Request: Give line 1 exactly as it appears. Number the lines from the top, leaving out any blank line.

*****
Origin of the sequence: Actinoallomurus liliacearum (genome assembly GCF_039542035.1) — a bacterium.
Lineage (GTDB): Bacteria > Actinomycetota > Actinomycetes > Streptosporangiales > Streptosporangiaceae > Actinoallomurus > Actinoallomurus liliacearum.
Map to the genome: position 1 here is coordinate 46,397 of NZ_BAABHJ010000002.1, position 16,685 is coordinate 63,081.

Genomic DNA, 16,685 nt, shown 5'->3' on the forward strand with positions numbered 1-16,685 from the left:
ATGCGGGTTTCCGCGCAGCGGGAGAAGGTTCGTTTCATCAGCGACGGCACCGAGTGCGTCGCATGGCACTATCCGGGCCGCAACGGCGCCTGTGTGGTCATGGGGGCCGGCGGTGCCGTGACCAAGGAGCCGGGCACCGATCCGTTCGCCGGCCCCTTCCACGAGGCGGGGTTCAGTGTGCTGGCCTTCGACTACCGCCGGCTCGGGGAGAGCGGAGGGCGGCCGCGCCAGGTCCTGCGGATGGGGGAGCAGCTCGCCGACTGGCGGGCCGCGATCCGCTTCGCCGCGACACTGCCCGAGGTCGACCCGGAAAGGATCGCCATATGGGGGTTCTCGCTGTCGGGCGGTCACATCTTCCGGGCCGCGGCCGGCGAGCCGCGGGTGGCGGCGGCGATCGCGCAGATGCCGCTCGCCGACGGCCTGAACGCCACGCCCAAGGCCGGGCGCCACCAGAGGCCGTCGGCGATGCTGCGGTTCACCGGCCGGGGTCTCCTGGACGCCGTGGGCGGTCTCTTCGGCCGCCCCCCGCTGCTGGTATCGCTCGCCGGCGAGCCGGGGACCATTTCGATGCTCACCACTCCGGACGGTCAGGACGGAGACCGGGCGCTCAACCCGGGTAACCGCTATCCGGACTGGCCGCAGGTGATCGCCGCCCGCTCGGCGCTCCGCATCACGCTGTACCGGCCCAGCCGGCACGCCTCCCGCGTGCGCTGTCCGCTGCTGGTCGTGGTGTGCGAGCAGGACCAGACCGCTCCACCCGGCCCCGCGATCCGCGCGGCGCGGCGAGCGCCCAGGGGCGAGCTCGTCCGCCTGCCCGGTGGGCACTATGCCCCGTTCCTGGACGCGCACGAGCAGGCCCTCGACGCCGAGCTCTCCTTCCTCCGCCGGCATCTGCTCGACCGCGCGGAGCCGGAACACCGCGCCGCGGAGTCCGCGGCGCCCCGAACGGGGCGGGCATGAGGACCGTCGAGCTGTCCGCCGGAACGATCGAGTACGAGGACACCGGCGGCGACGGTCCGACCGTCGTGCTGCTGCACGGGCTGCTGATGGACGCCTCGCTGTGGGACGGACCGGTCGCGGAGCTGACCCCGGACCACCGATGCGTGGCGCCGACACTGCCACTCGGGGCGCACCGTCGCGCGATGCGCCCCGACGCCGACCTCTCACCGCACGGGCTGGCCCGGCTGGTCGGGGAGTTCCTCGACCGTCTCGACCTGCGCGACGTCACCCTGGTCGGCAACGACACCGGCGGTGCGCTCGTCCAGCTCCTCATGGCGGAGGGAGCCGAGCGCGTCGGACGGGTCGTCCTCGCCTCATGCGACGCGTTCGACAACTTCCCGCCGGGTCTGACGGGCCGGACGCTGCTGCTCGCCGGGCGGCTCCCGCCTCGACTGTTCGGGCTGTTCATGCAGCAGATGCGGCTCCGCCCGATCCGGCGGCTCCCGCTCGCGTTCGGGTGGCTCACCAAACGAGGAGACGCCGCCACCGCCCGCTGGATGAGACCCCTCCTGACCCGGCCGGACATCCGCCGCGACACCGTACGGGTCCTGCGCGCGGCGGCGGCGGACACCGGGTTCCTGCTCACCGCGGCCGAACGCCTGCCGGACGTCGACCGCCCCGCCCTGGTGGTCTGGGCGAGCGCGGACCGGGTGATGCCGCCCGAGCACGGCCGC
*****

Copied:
Origin of the sequence: Actinoallomurus liliacearum (genome assembly GCF_039542035.1) — a bacterium.